Please use this identifier to cite or link to this item:
|Title:||The role of climate on floristic composition in a latitudinal gradient in the Brazilian atlantic forest|
|Authors:||Prata, Eduardo Magalhães Borges|
Pádua Teixeira, Aloysio de
Joly, Carlos Alfredo
Assis, Marco Antonio
|metadata.dc.publisher.journal:||Plant Ecology and Evolution|
|metadata.dc.relation.ispartof:||Volume 151, Número 3, Pags. 303-313|
|Abstract:||Background and aims – Latitudinal gradients have an important influence on species distribution reflecting the effects of environmental factors such as temperature, rainfall, soil, and geographical distance. In the southeastern Brazilian Atlantic Forest, the role of climatic variables in the floristic composition is better known for altitudinal gradients of the Serra do Mar Mountains rather than for the latitudinal gradient. Here, we investigated the effects of mean annual temperature and rainfall on tree species distribution and composition in a latitudinal gradient in the Atlantic forest. Methods – We calculated each species frequency of occurrence and the latitudinal range. We used multivariate analyses (direct ordination, Hierarchical Clustering followed by Indicator Species analysis and NMDS) to investigate variation in floristic composition, and regression analyses to evaluate mean annual temperatures and rainfall effects on tree species composition along the latitudinal gradient (21°S to 28°S). Key results – A total of 789 species were registered, of which a majority (646 species) were present in less than 20% of the sampled areas, and only four species (0.5%) were present in more than 80% of the sampled areas. Only ten species (1.3%) reached the maximum latitudinal range (~6°). We found a strong correlation between variation in floristic composition and the spatial position in the latitudinal gradient. The cluster analyses detected two main floristic groups, one composed by the forests from Rio de Janeiro (21°S to 23°S) and the second by the forests from São Paulo, Paraná and Santa Catarina States (23°S to 28°S). The multiple regression analysis revealed a strong effect of the climatic variables on the variation of the floristic composition along the latitudinal gradient (r 2 = 0.81, P < 0.001), where 62.82% of the variation were explained by mean annual temperature, 8.27% by annual rainfall and 10.45% by both variables together. Conclusions – The restricted distribution of most species may be explained by variations in mean annual temperature and annual rainfall along the latitudinal gradient. For instance, the decreasing mean annual temperature along the coast and the occurrence of frosts at higher latitudes may limit the southward distribution of some species while the lower annual rainfall (with marked seasonality) in the north of the gradient may limit the northward distribution of other species. Although mean annual temperature explained most of the variation in species composition along the latitudinal gradient, the abrupt variation in annual rainfall may explain the high floristic dissimilarity detected in the north of the gradient. © 2018 Meise Botanic Garden and Royal Botanical Society of Belgium. All rights reserved.|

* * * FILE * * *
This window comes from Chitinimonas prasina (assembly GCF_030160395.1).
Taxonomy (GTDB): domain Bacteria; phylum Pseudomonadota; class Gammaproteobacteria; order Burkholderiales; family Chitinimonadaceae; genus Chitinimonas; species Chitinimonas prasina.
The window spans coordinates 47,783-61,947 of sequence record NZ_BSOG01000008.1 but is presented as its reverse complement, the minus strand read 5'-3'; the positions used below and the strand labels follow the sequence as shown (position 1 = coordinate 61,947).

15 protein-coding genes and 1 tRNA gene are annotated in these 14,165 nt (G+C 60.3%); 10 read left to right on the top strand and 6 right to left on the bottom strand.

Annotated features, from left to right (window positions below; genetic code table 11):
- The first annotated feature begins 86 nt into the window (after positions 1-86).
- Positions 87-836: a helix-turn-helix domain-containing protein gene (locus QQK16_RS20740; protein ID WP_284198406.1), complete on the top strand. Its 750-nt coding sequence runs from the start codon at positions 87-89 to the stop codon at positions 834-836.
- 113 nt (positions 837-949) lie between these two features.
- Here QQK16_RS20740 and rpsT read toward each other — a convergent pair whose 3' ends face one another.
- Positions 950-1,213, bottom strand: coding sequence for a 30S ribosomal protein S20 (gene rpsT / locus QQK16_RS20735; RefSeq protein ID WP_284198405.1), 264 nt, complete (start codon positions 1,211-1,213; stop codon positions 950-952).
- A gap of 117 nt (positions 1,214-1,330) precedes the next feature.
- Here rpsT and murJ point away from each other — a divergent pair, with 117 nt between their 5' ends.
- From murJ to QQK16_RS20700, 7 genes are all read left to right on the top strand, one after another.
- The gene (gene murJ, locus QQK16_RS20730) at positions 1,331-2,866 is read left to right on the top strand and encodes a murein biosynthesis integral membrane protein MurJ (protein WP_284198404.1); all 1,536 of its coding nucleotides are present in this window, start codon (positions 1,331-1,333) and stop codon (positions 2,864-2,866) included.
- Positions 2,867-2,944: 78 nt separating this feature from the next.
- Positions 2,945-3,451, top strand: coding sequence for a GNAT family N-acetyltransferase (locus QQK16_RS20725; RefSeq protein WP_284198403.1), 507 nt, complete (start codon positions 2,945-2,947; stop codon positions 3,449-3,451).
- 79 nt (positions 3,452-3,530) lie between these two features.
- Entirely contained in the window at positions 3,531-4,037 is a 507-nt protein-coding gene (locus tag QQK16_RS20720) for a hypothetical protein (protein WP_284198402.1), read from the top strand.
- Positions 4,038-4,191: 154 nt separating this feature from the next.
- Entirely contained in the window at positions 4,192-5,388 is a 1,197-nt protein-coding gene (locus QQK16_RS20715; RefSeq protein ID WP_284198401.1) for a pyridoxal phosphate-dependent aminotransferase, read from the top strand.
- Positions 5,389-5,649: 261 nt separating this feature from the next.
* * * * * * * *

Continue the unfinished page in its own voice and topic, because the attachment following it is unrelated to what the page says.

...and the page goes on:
|Appears in Collections:||Artigos|
Files in This Item:
There are no files associated with this item.
Items in DSpace are protected by copyright, with all rights reserved, unless otherwise indicated.